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Kelly J. Wise v. Suntrust Mortgage

April 18, 2011

KELLY J. WISE,
PLAINTIFF,
v.
SUNTRUST MORTGAGE, INC.; THE WOLF FIRM; AND DOES 1-100, INCLUSIVE, DEFENDANTS.



The opinion of the court was delivered by: Lucy H. Koh United States District Judge

United States District Court For the Northern District of California

ORDER REMANDING CASE

On March 10, 2011, Plaintiff Kelly J. Wise filed a complaint in the Superior Court of Santa Cruz County against Defendants Suntrust Mortgage, Inc. ("Suntrust") and Wolf Firm ("Wolf 19 Firm"), alleging claims arising in connection with a home mortgage transaction. On March 24, 20 2011, Defendant Suntrust removed this action to federal court on the basis of federal question and 21 diversity jurisdiction. Subsequently, on April 14, 2011, Plaintiff filed an application for a 22 temporary restraining order seeking to enjoin a Trustee Sale scheduled to take place on April 19, 23 2011. This action was reassigned to the undersigned Judge on April 15, 2011. Having reviewed 24 the pleadings and papers filed in this action, the Court finds this it lacks removal jurisdiction and 25

REMANDS the case to state court. 26

I.Background

On March 10, 2011, Plaintiff filed a Complaint in the Santa Cruz County Superior Court 28 against Defendants Sun Trust and Wolf Firm. Plaintiff's Complaint asserted four claims under California state law: (1) fraud; (2) concealment; (3) wrongful foreclosure in violation of California 2 Civil Code § 2329.5; and (4) violations of California Business and Professions Code § 17200. On 3 Removal, Ex. 2, ECF No. 1. Approximately six days later, on March 24, 2011, Sun Trust removed 5 the action to federal court on the basis of federal question and diversity jurisdiction. Sun Trust 6 subsequently filed a motion to dismiss Plaintiff's Complaint, and on April 13, 2011, Plaintiff 7 responded to Sun Trust's motion by filing a First Amended Complaint. The First Amended 8 § 1710; (2) actual fraud, pursuant to California Civil Code § 1572; (3) negligent misrepresentation; 10 violations of California Business and Professions Code § 17200.

On April 14, 2011, Plaintiff filed an ex parte application for a temporary restraining order ("TRO") to enjoin the sale of her property pursuant to a Trustee's Sale that is currently scheduled 14 for April 19, 2011, at 1:30 p.m. Sun Trust opposes Plaintiff's application. The Court does not 15 reach the merits of Plaintiff's TRO application, however, because it finds that it lacks subject 16 matter jurisdiction over the removed action.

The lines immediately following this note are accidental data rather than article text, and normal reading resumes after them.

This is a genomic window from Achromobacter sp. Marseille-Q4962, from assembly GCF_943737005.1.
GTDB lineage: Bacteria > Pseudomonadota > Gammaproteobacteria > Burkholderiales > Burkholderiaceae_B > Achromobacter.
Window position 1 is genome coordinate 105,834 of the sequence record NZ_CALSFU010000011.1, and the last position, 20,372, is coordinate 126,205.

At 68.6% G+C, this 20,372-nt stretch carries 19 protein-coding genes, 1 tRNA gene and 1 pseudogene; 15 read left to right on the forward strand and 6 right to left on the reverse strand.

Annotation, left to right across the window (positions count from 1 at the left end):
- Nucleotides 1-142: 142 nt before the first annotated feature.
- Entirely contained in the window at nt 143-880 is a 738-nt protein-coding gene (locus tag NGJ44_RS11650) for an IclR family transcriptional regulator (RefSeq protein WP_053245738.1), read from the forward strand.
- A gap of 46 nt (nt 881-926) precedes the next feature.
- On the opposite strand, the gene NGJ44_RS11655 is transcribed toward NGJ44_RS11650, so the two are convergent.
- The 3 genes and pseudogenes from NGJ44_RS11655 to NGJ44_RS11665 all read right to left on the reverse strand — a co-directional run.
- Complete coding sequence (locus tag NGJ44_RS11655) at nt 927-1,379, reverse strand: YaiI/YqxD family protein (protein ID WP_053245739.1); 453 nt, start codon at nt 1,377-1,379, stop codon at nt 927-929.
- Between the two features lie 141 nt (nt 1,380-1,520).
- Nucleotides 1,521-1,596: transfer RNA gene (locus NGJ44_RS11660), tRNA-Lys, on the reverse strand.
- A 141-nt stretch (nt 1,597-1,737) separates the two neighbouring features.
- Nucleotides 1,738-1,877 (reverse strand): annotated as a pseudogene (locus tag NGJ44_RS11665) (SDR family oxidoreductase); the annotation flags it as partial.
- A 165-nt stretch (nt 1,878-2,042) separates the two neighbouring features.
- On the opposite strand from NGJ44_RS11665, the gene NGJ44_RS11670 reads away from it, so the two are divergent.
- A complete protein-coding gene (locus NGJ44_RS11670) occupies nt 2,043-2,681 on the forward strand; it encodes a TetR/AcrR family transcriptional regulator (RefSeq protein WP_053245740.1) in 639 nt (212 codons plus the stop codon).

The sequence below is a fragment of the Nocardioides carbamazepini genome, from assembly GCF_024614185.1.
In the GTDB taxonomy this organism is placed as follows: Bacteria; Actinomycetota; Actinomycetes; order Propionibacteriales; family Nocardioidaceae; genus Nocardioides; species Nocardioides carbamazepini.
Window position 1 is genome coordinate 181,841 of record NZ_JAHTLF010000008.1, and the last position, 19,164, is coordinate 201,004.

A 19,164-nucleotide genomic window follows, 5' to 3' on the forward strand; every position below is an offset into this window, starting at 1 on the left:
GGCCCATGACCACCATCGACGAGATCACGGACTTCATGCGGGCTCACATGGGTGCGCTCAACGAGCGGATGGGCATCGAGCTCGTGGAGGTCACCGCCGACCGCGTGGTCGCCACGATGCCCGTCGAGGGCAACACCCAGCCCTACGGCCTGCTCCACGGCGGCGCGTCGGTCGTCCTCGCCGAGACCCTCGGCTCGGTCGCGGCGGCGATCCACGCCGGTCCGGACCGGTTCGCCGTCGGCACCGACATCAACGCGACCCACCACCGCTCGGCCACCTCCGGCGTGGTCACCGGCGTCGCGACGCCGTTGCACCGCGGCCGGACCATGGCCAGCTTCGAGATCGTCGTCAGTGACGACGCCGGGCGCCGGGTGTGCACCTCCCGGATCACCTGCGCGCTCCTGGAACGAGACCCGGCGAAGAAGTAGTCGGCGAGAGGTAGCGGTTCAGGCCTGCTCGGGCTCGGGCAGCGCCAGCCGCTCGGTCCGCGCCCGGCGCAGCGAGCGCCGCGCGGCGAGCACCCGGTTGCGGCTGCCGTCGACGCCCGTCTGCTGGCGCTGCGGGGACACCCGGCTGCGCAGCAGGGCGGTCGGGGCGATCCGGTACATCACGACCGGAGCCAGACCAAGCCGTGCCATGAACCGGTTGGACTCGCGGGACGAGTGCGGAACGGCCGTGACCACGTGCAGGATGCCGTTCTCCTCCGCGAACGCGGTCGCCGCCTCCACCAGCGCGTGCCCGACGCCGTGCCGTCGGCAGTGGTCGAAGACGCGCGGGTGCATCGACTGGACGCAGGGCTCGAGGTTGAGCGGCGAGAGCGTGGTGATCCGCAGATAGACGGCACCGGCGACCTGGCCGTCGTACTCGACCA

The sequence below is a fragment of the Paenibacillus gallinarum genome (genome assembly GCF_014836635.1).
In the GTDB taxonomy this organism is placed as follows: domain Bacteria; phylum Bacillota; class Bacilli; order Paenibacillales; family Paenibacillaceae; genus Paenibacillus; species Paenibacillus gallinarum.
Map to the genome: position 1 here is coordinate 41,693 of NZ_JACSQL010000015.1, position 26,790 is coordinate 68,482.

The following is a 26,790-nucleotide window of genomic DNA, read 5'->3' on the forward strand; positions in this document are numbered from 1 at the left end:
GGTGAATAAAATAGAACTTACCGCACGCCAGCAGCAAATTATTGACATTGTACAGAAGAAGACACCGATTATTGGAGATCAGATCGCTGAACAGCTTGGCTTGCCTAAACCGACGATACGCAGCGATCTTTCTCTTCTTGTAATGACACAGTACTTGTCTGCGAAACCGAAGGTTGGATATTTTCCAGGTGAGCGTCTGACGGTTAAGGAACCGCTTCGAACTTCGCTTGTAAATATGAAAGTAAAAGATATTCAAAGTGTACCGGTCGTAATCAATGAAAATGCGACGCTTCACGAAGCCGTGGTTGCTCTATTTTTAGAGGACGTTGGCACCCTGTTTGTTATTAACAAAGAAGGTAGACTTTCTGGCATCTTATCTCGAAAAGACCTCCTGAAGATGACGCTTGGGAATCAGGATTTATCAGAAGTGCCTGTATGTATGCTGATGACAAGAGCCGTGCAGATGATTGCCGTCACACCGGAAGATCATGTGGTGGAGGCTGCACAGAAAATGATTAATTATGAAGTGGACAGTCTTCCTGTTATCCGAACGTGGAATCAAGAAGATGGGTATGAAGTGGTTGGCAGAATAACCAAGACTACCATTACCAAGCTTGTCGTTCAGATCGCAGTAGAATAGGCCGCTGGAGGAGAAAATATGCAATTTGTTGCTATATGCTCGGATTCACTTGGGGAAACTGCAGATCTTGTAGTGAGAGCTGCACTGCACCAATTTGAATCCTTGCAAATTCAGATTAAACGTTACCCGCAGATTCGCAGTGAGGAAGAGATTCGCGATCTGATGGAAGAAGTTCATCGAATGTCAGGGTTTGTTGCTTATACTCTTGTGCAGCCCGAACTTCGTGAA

March 18, 2011, Defendant Wolf Firm filed a Declaration of Non-Monetary Status. Notice of 4 Complaint asserts six claims under California state law: (1) fraud pursuant to California Civil Code 9

(4) concealment; (5) wrongful foreclosure in violation of California Civil Code § 2923.5; and (6)

II.Legal Standard

Every federal court has an independent obligation to examine its own jurisdiction.

Hernandez v. Campbell, 204 F.3d 861, 865 (9th Cir. 2000). In the case of a removed action, if it 20 appears at any time before final judgment that the court lacks subject matter jurisdiction, the court 21 must remand the action to state court. 28 U.S.C. § 1447(c). Federal jurisdiction "is determined 22

(and must exist) as of the time the complaint is filed and removal is effected." Strotek Corp. v. Air 23 Transport Ass'n. of America, 300 F.3d 1129, 1133 (9th Cir. 2002). "The removal statute is strictly 24 construed, and any doubt about the right of removal requires resolution in favor of remand." 25

Moore-Thomas v. Alaska Airlines, Inc., 553 F.3d 1241, 1244 (9th Cir. 2009) (citing Gaus v. Miles, 26 Inc., 980 F.2d 564, 566 (9th Cir. 1992)). 27 28

3 the basis of both federal question and diversity jurisdiction. The Court will consider each potential 4 jurisdictional basis in turn. 5

7 state law.*fn1 In its Notice of Removal, Sun Trust argues that this Court has federal question 8 jurisdiction over these state law claims because they are predicated upon violations of the Truth in 9

("RESPA"), 12 U.S.C. § 2601 et seq.; and the Equal Credit Opportunity Act ("ECOA"), 15 U.S.C. § 1691 et seq. Specifically, Sun Trust argues that the general allegations in the Complaint plead

claims under these federal statutes and that Plaintiff's claims for fraud and concealment are artfully 13 pled TILA and RESPA claims. Sun Trust therefore argues that Plaintiff's right to relief necessarily 14 depends upon resolution of a substantial question of federal law, and this Court has federal 15 question jurisdiction over Plaintiff's claims. The Court disagrees. 16

17 complaint rule," which provides that "federal jurisdiction exists only when a federal question is 18 presented on the face of the plaintiff's properly pleaded complaint." Caterpillar Inc. v. Williams, 19 482 U.S. 386, 392 (1987). This rule makes the plaintiff the master of her complaint and permits 20 her to avoid federal jurisdiction by relying exclusively on state law. Id. Ordinarily, therefore, 21 federal question jurisdiction is determined from the face of the plaintiff's complaint. Easton v. 22

The artful pleading doctrine allows federal courts to retain jurisdiction ...


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